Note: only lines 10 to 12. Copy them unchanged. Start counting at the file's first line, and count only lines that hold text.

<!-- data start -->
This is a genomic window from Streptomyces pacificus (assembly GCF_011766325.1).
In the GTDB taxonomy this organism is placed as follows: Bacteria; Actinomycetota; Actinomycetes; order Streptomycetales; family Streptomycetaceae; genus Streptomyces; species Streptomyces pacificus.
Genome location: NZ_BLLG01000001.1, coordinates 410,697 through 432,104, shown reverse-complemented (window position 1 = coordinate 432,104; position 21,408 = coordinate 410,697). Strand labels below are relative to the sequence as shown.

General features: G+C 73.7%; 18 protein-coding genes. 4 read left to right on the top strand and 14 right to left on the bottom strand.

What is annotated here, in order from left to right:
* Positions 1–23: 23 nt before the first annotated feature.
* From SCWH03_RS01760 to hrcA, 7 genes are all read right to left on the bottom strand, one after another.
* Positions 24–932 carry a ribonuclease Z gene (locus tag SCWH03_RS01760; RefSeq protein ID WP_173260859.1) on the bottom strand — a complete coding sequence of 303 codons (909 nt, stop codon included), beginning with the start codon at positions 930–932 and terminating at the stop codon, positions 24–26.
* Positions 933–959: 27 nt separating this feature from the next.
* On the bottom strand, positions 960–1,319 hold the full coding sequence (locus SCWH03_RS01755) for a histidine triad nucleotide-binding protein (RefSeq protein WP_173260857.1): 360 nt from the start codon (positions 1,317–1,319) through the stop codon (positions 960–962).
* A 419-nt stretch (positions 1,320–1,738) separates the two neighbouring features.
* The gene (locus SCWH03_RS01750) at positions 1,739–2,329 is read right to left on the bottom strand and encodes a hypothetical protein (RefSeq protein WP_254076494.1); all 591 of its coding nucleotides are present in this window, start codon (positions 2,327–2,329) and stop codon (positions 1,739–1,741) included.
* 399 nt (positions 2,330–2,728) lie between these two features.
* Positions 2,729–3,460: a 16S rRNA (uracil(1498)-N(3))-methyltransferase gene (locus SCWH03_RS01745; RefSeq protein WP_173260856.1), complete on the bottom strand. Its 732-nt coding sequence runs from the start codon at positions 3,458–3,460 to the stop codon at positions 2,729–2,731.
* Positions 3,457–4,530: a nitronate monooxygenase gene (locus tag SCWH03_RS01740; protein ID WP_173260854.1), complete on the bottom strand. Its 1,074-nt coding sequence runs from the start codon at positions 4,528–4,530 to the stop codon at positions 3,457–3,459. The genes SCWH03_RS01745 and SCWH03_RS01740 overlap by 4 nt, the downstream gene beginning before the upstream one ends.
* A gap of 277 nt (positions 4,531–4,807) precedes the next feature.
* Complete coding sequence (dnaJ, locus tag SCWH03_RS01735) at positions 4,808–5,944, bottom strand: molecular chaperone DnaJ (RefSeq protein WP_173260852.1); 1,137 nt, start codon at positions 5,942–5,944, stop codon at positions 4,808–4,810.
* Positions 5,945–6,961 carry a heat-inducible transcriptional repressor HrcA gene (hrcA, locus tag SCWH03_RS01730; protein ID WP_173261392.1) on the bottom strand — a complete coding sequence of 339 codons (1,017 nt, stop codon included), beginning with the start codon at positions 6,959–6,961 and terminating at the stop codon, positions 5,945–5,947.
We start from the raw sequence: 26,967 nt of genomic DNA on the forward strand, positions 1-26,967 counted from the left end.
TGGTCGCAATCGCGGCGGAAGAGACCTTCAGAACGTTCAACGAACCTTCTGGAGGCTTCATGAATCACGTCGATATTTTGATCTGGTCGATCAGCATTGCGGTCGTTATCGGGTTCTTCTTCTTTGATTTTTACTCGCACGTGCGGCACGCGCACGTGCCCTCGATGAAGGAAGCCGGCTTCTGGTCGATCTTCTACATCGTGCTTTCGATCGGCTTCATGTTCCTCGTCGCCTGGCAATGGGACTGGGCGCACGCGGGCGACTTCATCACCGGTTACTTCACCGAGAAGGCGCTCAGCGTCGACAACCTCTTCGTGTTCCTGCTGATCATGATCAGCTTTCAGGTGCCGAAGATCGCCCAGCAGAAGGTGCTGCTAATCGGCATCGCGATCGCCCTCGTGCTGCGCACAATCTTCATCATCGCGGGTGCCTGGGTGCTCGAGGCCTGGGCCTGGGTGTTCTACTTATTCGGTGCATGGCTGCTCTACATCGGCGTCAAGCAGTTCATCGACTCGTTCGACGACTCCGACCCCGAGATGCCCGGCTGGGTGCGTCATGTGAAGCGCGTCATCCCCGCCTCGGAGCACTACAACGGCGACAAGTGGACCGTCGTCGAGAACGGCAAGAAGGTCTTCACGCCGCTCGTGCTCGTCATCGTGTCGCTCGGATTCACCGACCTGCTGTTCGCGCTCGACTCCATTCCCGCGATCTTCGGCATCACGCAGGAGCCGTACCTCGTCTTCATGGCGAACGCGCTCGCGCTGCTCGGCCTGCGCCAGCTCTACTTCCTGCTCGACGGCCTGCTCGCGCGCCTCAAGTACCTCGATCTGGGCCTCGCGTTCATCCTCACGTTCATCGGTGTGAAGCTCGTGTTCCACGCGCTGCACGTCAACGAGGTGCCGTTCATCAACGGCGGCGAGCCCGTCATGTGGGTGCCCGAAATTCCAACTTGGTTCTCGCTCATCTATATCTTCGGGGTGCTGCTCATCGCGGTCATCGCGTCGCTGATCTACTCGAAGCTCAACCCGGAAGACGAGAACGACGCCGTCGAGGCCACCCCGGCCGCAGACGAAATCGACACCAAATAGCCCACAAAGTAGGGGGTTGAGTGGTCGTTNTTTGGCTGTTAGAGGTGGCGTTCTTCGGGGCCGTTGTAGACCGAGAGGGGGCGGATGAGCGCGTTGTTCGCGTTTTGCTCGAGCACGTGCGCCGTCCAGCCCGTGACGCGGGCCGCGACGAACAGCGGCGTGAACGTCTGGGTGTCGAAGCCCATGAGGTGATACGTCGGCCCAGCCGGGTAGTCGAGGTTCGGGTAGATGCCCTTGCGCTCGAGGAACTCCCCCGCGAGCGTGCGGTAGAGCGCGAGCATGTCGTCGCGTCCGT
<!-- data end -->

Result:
* On the bottom strand, positions 960–1,319 hold the full coding sequence (locus SCWH03_RS01755) for a histidine triad nucleotide-binding protein (RefSeq protein WP_173260857.1): 360 nt from the start codon (positions 1,317–1,319) through the stop codon (positions 960–962).
* A 419-nt stretch (positions 1,320–1,738) separates the two neighbouring features.
* The gene (locus SCWH03_RS01750) at positions 1,739–2,329 is read right to left on the bottom strand and encodes a hypothetical protein (RefSeq protein WP_254076494.1); all 591 of its coding nucleotides are present in this window, start codon (positions 2,327–2,329) and stop codon (positions 1,739–1,741) included.